Goldman Sachs launches 'muppet' hunt

Last updated 17:17 22/03/2012
Goldman Sachs
ON THE HUNT: Goldman Sachs is trawling through internal emails for evidence that employees referred to clients in derogatory ways.

Relevant offers


Company director hid in wardrobe after crashing her car while drunk Intel employee paid friend to call in bomb threat so he didn’t have to go to work Big brands don't mind live Periscope stumbles to reach millennials NZ banks no exception to sweeping job cuts, branch closures Paris attacks: Europe's weaponmakers set to reap US$50m windfall Commonwealth Bank to pay out A$80m in refunds to customers Hilton hotel group payment systems hit by malware Jeff Bezos' space company's New Shepard landing hailed a breakthrough Did Coke influence anti-obesity group Global Energy Balance Network? Australian dollar climbs as RBA chief Glenn Stevens cools on rate cut

Goldman Sachs has begun scanning internal emails for the term "muppet" and other evidence that employees referred to clients in derogatory ways, chief executive Lloyd Blankfein told partners in a conference call this week, according to people familiar with the call.

The company-wide email review comes after an executive director named Greg Smith resigned last week in a scathing op-ed column in the New York Times in which he said he saw five Goldman managing directors refer to clients as "muppets," at times over internal email.

On the conference call with partners this week, Blankfein said the company was taking Smith's claims seriously and was conducting a review of his assertions, including the email scan, according to these people.

The bank declined to comment.

It was not clear when the search would be completed or what actions, if any, Goldman would take if the search turns up derogatory comments.

In an internal memo distributed last week, Blankfein and president Gary Cohn said Smith's assertions did not represent the values or culture they try to instill at Goldman, and that they would examine Smith's issues "carefully".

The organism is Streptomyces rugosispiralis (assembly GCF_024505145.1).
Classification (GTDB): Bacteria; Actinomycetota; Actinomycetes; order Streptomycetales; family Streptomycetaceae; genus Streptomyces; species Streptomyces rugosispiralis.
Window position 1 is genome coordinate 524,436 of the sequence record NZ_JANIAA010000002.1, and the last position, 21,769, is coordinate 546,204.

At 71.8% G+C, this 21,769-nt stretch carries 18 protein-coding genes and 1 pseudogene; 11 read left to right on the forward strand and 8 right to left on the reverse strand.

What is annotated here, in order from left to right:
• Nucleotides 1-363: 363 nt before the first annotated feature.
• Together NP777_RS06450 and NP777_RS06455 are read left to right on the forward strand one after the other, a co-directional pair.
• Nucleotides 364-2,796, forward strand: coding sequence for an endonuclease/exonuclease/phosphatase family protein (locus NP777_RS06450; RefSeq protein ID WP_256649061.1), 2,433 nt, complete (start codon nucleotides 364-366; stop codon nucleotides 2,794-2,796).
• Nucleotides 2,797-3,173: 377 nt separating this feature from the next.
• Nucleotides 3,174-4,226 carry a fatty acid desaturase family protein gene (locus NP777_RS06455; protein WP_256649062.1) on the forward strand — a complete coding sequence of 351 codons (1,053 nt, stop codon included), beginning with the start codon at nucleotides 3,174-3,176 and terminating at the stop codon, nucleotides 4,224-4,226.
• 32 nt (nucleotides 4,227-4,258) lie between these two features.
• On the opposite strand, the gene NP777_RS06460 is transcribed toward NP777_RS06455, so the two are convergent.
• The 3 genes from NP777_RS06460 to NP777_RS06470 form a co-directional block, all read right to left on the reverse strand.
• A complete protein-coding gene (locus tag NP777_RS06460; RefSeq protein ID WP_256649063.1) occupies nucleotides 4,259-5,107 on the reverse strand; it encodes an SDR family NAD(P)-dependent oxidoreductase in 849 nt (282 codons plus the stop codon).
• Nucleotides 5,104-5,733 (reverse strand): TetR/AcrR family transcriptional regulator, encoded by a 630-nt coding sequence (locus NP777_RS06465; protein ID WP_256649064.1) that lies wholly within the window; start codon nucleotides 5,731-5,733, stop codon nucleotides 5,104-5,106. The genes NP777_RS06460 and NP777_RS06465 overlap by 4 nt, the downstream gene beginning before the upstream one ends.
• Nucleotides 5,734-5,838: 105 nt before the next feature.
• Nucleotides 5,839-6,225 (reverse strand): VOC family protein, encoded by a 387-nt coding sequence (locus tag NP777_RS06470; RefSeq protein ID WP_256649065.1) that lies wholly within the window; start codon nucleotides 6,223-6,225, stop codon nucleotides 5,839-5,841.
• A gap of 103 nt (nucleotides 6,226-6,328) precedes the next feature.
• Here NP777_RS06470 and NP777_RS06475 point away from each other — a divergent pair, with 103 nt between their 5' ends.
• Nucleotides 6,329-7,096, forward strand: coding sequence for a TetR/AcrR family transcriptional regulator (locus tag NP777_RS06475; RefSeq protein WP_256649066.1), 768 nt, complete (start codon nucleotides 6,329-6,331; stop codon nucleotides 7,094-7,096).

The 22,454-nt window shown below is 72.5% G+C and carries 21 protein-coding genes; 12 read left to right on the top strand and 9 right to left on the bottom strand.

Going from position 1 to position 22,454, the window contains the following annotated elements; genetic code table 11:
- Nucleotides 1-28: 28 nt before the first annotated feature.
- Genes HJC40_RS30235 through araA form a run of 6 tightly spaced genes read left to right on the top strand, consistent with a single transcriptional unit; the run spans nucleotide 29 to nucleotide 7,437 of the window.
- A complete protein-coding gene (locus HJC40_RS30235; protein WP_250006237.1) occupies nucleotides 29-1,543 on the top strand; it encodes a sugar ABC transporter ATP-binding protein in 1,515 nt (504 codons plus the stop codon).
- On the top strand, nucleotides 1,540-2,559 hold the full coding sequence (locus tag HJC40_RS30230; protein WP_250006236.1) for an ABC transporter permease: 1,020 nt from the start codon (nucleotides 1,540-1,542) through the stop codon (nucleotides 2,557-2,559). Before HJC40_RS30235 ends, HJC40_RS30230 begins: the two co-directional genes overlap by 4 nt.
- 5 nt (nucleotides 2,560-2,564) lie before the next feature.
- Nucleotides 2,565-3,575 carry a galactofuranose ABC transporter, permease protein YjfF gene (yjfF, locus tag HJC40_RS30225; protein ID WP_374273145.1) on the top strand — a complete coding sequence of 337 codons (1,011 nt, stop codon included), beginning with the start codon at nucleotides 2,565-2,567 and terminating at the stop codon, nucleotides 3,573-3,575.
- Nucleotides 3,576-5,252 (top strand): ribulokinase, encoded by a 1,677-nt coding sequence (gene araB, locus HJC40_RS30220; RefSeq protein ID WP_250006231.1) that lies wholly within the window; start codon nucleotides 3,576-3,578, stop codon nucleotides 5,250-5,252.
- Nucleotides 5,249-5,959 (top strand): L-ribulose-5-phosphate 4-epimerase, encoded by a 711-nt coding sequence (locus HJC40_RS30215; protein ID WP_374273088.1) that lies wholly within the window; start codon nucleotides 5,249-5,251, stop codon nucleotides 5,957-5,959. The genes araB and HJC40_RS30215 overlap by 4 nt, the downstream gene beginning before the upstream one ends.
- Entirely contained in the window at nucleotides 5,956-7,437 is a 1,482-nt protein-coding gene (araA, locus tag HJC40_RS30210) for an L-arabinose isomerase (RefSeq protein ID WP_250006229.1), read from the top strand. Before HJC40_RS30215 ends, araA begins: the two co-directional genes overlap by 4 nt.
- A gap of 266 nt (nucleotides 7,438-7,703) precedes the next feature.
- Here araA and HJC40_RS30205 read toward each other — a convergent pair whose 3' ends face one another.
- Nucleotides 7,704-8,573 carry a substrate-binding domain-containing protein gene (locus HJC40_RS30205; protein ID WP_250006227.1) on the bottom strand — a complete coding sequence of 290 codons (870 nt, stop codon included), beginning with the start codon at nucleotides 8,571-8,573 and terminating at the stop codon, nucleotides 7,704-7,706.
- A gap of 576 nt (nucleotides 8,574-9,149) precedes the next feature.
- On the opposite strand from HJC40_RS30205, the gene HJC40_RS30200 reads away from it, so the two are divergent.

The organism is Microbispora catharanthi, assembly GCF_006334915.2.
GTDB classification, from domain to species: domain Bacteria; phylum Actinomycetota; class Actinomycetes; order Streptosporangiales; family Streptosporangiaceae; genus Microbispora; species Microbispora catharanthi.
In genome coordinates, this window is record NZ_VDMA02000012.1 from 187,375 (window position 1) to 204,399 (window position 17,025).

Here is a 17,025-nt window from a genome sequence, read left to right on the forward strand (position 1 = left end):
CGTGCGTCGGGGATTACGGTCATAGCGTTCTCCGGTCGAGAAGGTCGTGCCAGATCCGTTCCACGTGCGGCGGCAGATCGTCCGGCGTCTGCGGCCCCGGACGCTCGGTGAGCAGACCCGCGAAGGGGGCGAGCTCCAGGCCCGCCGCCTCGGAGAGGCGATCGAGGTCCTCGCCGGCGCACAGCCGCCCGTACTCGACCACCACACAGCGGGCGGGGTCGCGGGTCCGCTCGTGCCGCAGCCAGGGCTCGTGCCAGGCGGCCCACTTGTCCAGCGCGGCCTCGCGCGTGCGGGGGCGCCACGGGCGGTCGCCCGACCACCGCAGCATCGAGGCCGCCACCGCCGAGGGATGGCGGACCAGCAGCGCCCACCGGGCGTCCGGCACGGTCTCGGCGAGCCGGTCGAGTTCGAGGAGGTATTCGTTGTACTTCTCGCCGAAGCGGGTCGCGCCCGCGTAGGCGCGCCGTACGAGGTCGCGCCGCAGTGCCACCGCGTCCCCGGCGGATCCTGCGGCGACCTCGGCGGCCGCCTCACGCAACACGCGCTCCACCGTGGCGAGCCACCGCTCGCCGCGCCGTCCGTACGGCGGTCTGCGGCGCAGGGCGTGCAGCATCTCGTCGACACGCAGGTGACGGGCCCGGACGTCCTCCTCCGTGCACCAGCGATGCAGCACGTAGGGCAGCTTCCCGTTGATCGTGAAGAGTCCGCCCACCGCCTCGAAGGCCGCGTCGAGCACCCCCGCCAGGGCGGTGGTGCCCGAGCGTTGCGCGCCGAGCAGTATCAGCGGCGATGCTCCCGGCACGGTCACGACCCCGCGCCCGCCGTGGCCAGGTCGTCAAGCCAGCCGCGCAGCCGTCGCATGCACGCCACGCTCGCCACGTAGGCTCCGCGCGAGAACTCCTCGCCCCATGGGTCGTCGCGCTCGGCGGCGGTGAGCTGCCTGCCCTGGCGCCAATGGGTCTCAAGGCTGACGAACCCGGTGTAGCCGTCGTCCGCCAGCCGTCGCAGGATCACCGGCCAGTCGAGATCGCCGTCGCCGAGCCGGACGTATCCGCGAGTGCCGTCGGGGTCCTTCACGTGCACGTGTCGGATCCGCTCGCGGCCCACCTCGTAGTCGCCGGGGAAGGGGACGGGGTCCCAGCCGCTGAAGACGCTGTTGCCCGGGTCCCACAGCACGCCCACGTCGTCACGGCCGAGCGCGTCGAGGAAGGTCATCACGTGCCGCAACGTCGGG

In his op-ed, Smith said Goldman's culture had changed from one that "revolved around teamwork, integrity, a spirit of humility and always doing right by our clients" to one where mistreating clients for profit had become standard, creating a "toxic and destructive" environment.

He blamed Blankfein and Cohn for fostering the supposed changes he described.

Typically, when Goldman employees have an issue with co-workers or processes such as the ones Smith described, they can take concerns to a supervisor or report them anonymously to human resources.

Because Smith is no longer at the company and his resignation column did not specify circumstances or people, Goldman has been conducting a broad review to determine whether his assertions are accurate.

Smith's column was highly unusual because Goldman employees shy away from publicly criticising the bank, both because it breaks the Goldman code of silence and because of non-disparagement agreements many employees sign that bar them from speaking negatively about the bank.

Ad Feedback

- Reuters

Special offers

Featured Promotions

Sponsored Content